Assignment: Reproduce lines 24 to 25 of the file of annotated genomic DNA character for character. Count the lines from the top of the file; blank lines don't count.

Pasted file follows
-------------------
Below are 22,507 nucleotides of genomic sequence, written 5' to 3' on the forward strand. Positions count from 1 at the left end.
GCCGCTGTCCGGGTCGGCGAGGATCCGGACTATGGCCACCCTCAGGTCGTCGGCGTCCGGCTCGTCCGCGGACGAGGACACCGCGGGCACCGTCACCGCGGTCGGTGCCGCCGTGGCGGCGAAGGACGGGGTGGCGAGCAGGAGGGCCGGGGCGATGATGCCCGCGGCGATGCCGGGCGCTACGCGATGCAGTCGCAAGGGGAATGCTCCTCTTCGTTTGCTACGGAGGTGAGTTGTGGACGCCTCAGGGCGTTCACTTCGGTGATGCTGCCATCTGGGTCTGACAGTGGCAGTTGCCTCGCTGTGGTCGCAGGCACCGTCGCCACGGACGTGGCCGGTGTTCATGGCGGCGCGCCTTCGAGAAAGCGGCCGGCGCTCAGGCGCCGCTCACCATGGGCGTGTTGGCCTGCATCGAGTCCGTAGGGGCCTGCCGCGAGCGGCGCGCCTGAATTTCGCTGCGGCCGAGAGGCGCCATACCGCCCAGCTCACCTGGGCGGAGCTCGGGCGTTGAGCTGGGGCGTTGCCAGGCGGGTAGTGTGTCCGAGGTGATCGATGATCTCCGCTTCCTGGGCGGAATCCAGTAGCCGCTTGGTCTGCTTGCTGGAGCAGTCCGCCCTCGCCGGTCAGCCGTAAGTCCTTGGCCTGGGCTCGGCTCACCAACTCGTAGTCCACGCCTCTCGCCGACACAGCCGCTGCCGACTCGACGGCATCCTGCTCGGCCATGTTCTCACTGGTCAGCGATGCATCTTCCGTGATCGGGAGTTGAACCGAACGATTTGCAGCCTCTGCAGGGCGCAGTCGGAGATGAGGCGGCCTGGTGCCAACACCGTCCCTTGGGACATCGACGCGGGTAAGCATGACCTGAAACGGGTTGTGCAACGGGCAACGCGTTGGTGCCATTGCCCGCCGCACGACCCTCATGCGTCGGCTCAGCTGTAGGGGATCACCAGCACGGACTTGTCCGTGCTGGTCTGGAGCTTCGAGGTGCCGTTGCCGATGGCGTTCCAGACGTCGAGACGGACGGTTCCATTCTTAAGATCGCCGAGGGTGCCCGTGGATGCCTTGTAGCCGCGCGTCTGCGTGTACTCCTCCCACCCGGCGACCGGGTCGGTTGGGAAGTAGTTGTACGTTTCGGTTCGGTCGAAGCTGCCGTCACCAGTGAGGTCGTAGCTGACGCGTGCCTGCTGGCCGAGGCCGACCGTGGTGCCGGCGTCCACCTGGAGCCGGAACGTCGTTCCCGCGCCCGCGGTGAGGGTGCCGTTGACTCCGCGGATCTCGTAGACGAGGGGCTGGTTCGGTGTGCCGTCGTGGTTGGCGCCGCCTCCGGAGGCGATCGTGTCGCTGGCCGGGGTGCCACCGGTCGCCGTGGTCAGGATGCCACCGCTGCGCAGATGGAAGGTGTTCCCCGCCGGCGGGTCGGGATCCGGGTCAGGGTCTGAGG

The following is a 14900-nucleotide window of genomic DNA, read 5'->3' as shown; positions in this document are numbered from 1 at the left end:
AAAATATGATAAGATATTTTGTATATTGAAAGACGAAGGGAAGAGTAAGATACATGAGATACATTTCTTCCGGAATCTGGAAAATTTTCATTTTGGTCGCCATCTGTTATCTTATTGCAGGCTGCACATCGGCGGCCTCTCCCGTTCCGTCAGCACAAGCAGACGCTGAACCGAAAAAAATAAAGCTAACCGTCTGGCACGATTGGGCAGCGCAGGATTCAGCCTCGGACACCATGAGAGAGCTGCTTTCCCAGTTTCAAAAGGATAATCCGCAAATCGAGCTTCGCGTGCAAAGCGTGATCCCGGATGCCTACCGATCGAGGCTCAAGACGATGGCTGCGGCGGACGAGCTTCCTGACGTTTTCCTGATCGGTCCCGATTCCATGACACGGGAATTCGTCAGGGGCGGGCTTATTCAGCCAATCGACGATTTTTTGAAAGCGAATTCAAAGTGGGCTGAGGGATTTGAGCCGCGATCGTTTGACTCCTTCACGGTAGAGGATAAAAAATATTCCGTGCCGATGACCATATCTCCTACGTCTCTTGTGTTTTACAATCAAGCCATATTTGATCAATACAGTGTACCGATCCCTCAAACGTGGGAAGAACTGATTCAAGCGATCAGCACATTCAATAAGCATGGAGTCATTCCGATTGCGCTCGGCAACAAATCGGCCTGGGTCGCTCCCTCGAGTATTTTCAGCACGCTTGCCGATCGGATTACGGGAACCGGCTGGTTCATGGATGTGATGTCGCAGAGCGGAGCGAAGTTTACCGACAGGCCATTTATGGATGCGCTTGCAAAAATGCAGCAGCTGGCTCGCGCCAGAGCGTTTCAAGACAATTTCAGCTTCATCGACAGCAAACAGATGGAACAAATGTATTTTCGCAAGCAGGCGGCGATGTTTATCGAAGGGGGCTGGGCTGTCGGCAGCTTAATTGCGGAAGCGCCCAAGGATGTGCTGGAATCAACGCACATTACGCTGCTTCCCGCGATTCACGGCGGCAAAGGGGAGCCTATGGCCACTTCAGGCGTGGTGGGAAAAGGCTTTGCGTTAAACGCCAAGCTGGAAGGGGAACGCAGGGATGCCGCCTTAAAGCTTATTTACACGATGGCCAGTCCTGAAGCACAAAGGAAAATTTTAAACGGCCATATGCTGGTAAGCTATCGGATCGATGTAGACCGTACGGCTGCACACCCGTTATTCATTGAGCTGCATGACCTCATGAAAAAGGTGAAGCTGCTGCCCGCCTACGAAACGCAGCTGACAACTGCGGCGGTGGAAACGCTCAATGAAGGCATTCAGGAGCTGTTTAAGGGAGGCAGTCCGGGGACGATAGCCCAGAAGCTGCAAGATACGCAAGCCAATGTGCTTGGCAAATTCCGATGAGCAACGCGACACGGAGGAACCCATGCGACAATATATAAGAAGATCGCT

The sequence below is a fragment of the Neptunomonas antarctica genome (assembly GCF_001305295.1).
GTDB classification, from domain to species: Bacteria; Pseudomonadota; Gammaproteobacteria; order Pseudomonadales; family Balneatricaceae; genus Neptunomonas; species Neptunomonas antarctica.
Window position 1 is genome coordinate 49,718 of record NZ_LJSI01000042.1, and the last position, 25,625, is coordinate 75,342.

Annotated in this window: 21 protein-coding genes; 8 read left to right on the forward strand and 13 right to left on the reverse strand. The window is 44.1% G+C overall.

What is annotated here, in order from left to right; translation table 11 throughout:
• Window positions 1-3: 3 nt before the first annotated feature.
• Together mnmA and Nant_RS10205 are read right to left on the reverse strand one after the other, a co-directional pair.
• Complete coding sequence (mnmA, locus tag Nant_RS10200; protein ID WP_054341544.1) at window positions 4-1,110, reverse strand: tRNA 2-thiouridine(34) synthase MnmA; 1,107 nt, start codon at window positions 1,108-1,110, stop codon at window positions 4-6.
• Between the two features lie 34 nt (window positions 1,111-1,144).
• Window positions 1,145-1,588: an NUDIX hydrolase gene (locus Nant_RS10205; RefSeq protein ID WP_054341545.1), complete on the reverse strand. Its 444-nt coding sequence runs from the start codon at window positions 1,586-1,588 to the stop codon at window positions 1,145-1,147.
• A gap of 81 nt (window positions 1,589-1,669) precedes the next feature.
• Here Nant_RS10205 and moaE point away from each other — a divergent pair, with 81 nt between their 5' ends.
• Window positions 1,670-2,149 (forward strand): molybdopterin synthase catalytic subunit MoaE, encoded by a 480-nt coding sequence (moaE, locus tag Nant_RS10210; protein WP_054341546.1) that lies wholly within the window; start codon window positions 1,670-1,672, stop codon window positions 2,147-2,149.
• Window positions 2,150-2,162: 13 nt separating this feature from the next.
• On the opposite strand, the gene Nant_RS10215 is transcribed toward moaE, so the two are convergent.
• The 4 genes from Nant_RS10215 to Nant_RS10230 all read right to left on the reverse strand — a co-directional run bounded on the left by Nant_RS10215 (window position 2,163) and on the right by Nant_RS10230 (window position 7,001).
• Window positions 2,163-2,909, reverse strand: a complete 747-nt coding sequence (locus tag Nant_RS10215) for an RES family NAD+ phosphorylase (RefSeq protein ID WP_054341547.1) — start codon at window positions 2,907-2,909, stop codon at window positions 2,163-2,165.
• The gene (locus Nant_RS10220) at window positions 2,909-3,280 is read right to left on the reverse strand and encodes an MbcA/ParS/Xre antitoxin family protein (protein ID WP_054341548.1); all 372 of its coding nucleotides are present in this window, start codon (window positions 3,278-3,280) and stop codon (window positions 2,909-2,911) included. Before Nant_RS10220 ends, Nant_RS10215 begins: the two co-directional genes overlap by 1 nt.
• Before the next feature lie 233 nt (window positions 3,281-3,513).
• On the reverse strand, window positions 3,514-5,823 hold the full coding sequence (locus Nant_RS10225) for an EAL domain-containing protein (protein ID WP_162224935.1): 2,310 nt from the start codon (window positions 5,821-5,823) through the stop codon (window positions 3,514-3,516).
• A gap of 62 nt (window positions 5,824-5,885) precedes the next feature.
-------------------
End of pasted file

• On the reverse strand, window positions 3,514-5,823 hold the full coding sequence (locus Nant_RS10225) for an EAL domain-containing protein (protein ID WP_162224935.1): 2,310 nt from the start codon (window positions 5,821-5,823) through the stop codon (window positions 3,514-3,516).
• A gap of 62 nt (window positions 5,824-5,885) precedes the next feature.